The Constitution of India was enacted on 26th of January, 1950. The Constituent Assembly of India drafted the nation's Constitution. Being drafted on 26th of November, 1949, the Indian Constitution laid the foundations for establishment of the Democratic Republic of India.
The Constitution of India was drafted over a period of 2 years, 11 months and 17 days. The members of Constituent Assembly of India met for the first time in the year 1946 on December 9. The next meeting of the Assembly took place on August 14th, 1947 for the dominion of India in which the proposal of forming various committees was presented. Such committees include Committee on Fundamental Rights, the Union Powers Committee and Union Constitution Committee. One of the unique factors of this meeting was that the Assembly gathered as the Sovereign Constituent Assembly of India.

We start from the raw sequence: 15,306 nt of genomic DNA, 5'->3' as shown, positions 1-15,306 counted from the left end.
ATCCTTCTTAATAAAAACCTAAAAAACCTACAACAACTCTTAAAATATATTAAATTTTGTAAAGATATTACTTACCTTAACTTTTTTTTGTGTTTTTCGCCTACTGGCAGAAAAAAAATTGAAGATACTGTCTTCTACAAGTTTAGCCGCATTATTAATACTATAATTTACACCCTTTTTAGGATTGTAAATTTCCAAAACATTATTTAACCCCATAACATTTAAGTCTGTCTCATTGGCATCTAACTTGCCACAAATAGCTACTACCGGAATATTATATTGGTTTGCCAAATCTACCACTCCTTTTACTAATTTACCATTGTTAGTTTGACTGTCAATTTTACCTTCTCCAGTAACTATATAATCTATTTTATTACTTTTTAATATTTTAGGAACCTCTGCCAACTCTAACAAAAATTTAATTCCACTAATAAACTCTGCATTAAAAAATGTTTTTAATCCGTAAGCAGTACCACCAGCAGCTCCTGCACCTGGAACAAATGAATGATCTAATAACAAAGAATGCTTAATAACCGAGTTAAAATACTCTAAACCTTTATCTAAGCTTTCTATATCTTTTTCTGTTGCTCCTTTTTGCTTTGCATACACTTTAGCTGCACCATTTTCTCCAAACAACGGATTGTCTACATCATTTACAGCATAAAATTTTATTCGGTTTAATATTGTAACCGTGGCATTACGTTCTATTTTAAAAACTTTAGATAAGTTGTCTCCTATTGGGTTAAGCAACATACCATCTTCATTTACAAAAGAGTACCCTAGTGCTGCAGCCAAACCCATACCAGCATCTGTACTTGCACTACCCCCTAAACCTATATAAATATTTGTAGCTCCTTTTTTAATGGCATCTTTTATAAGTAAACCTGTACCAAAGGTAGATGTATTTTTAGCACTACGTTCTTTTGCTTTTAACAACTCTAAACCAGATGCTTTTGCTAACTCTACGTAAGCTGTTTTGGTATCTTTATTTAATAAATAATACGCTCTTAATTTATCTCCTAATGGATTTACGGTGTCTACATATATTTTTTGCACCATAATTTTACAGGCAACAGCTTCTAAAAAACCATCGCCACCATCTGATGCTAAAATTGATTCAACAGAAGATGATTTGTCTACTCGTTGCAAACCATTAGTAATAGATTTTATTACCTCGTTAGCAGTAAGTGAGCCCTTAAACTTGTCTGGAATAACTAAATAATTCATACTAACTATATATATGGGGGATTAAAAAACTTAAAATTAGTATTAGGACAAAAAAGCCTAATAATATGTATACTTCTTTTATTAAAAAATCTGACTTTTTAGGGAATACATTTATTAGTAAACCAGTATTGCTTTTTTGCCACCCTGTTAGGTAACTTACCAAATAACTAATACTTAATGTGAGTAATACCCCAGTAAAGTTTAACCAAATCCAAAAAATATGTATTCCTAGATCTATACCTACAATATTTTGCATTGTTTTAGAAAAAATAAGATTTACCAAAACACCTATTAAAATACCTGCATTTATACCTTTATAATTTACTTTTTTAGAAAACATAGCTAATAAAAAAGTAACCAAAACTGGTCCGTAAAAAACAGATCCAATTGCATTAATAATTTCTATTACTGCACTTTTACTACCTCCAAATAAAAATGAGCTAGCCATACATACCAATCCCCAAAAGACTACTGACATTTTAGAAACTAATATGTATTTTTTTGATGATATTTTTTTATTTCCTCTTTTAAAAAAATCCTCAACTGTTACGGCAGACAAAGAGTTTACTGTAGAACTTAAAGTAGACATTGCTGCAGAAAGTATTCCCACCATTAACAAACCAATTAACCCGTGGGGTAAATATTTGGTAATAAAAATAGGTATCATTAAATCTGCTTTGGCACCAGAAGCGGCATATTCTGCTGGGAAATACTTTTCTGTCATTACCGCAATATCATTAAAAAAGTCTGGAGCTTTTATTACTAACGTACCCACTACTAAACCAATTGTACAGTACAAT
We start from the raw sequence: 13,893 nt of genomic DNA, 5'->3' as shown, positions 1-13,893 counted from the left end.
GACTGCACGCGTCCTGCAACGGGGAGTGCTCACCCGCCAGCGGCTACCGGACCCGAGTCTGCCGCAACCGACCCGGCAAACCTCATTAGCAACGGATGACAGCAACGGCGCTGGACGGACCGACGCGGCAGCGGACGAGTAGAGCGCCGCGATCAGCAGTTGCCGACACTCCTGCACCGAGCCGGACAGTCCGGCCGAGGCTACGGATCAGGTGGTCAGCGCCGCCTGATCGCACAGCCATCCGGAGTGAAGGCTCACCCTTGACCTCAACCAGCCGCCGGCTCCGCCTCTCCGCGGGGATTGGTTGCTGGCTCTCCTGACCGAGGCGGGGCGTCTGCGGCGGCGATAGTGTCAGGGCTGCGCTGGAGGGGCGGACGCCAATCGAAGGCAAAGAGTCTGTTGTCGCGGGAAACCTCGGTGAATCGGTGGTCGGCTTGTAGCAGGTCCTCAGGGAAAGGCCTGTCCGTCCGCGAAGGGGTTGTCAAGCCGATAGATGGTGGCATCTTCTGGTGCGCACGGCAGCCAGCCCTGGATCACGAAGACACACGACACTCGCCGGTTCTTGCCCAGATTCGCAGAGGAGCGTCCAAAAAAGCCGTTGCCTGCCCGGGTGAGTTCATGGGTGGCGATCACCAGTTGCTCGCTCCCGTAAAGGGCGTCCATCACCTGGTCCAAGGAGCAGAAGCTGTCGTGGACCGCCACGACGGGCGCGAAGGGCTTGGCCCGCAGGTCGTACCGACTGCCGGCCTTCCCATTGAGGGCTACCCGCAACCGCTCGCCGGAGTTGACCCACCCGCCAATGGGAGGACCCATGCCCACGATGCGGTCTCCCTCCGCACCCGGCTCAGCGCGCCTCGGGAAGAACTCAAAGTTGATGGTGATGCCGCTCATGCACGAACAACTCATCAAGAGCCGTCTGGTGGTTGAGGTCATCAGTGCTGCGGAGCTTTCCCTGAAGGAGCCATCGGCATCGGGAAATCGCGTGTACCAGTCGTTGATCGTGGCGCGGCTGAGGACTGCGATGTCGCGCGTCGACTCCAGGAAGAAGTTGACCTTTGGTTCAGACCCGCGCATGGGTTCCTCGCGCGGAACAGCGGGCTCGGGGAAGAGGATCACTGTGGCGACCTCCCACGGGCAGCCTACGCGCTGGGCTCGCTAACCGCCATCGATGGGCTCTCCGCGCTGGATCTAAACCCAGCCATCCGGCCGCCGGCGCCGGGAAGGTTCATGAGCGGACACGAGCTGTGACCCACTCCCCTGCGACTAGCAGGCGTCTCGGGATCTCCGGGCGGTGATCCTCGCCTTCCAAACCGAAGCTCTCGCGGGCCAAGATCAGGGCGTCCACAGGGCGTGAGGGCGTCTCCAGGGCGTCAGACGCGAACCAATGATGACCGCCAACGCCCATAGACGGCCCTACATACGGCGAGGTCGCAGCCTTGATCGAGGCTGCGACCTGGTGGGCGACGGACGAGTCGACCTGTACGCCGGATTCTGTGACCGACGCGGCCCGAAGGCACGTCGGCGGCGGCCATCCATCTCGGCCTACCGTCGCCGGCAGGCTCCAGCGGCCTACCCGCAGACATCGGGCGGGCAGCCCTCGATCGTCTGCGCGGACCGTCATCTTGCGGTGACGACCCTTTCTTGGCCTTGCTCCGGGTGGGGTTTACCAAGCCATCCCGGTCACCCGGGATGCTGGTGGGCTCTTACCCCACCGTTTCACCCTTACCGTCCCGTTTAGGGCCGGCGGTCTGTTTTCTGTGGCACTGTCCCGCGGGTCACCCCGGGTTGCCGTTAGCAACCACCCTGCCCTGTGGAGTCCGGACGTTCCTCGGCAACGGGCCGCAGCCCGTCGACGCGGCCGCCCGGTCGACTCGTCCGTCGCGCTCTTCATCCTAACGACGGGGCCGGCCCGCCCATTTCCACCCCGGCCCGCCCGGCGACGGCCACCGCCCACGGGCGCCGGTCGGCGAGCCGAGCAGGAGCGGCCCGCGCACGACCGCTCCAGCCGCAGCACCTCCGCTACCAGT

On 29th August, 1947 a Drafting Committee, with Dr. Ambedkar as the Chairman, was formed on the basis of the various reports submitted by the previous committees. It was in the year 1948 that a Draft Constitution including a range of proposals was formed by the concerned committee. The Constituent Assembly of India held two meetings in February 1948 and October 1949 to go through the clauses of the Draft. Finally, from 14th to 26th of November, 1949 the Constituent Assembly analyzed each and every provision of the Draft. The then President of the Constituent Assembly of India signed the Draft on November 26th, 1949.